At first blush, video-game retailer
looks like a great
. The company has been buying back huge amounts of stock, its
trade for less than 10 times trailing
, and the company's $3 billion in tangible
is not far below the its entire $3.5 billion
So it's curious to discover GameStop is a favorite of short
sellers. They hold 38 million shares in their short accounts, which
is 28% of the trading
and the equivalent of 10 days of trading
. Short sellers typically target richly-valued stocks. Why are they
going after this seemingly attractively-priced stock? Likely
because they see potential for a long-term erosion in the
that eventually sends GameStop to the same fate of other retailers
such as Blockbuster and Circuit City -- bankruptcy court.
A wrenching transition to digital
GameStop has been expanding its retail foot print for the past
decade. The company now has more than 6,600 stores in 17 countries.
Sales are likely to reach almost $10 billion in the
that ends this coming January.
Yet as you examine the company's
, some red flags start to appear. For example, same store sales
fell 9% in the quarter ended July, which management attributes to a
light schedule for new software releases compared with the prior
year's quarter. Might sales also be slumping because consumers are
starting to seek other forms of entertainment at the expense of
console-based video games?
Management tacitly concedes as much by working aggressively to
boost GameStop's presence in the digital-download
. Digital-download revenue rose an impressive 69% in the fiscal
second quarter (though the company declined to report an actual
revenue figure. A review of the company's
also shed no light on the revenue breakdown, although management
will have to break out digital sales figures when they comprise 10%
of sales). Digital-focused initiatives include the development of a
download app for tablet computers, the sale of iPads in its stores,
and investments in up-and-coming digital players such as
There-in lies the rub. As consumers increasingly embrace downloads,
GameStop's massive store are starting to suffer from negative
de-leveraging. Retail stores have a high amount of
such as rent, utilities and labor, and the real profits accrue only
when incremental revenue exceeds the fixed costs. Yet a drop in
traffic starts to render these stores practically useless as
drags. Of the company's 6,600 stores, how many can handle a 10-20%
drop in foot traffic and remain profitable? Put another way, at
what point does management start closing the weakest stores to
preserve profit margins?
This can lead to a death spiral that firms like video rental chain
Blockbuster went through. Blockbuster started closing the
weakest stores only to find that it had reduced buying power and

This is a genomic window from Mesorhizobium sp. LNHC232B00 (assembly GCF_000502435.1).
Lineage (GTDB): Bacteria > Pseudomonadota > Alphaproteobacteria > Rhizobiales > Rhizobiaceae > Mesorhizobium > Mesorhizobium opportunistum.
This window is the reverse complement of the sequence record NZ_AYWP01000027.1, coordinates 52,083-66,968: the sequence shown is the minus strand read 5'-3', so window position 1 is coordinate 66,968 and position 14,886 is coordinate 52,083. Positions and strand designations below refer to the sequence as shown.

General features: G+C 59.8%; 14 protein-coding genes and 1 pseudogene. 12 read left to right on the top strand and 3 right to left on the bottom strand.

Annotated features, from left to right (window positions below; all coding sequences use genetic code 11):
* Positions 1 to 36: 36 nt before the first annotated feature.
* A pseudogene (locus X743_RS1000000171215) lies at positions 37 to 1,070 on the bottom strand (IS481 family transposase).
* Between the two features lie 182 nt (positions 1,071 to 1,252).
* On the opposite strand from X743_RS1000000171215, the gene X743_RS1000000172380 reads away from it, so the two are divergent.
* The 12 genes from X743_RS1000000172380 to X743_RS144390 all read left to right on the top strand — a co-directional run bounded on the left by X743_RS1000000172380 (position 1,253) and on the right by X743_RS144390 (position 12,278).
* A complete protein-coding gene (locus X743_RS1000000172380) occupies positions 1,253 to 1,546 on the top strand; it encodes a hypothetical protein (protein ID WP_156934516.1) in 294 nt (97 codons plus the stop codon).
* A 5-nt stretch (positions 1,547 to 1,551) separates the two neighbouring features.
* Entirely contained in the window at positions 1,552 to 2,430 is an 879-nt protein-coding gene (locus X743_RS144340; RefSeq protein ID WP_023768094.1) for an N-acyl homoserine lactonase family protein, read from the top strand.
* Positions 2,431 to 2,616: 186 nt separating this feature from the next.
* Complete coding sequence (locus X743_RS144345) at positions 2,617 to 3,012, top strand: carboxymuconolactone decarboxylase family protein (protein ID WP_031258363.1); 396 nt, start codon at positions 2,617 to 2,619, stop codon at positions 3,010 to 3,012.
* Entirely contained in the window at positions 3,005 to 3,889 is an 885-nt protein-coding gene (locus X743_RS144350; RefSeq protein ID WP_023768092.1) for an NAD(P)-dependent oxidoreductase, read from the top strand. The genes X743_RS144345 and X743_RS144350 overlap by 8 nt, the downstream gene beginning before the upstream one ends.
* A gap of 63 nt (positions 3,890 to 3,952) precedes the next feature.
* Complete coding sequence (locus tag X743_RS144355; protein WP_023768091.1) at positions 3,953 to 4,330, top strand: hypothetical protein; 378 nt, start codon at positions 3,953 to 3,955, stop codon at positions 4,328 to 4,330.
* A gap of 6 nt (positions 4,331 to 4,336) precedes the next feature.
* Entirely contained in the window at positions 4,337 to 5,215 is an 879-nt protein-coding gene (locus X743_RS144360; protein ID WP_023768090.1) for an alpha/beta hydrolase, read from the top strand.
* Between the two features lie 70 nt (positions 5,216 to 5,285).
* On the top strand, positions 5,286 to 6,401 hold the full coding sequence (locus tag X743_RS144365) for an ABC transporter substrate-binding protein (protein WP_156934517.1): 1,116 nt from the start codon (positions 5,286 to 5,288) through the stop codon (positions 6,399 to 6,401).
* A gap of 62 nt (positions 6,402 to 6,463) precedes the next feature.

scale economies when it came time to service the remaining open
stores. What started as a slow trickle of store closures eventually
became a tsunami.
Will GameStop suffer a similar fate? Not this year. Not next year
either. But short sellers are watching for signs that a process of
retrenchment has begun.
What size slice of the pie?
GameStop is just beginning to compete with firms like Zynga that
are gaining traction in the mobile game space. The firm also has to
share the traditional video game market with new players. Earlier
began to offer video-game rentals along with its Redbox DVD-rental
has given mixed signals on an effort to start offering video-game
rentals by mail, but it would present a formidable threat to
GameStop, due to aggressive pricing and the convenience of the
games-by-mail business (or video-game streaming, as the case may
Gaming is unlikely to go away as a consumer hobby, but GameStop's
gate-keeper role in the industry has clearly begun to erode.
Risks to Consider:
Short sellers are betting that GameStop's quarterly results
will steadily deteriorate as time passes, so if the retailer
delivers better-than-expected results, then shares could get a
. It's best to short this stock with a long-term perspective,
acknowledging that shares could actually spike before heading into
a long-term decline.
Action to Take-->
Broken retail business models don't collapse overnight. But the
mere sense that a long-term decline is enough to start hammering
shares. Same-store sales declines are the key metric to watch. They
fell sharply in the July quarter, probably stayed even in the
quarter that ends this week (October), and at that point, investors
will give close scrutiny to the all-important holiday selling
How do short sellers place a target price on a stock like this?
They don't. The bet against the stock is that it could head lower
and lower as time passes, but there is no specific set of metrics
that point to an appropriate valuation such as $20, $15 or $10.
-- David Sterman
Disclosure: Neither David Sterman nor StreetAuthority, LLC hold
positions in any securities mentioned in this article.
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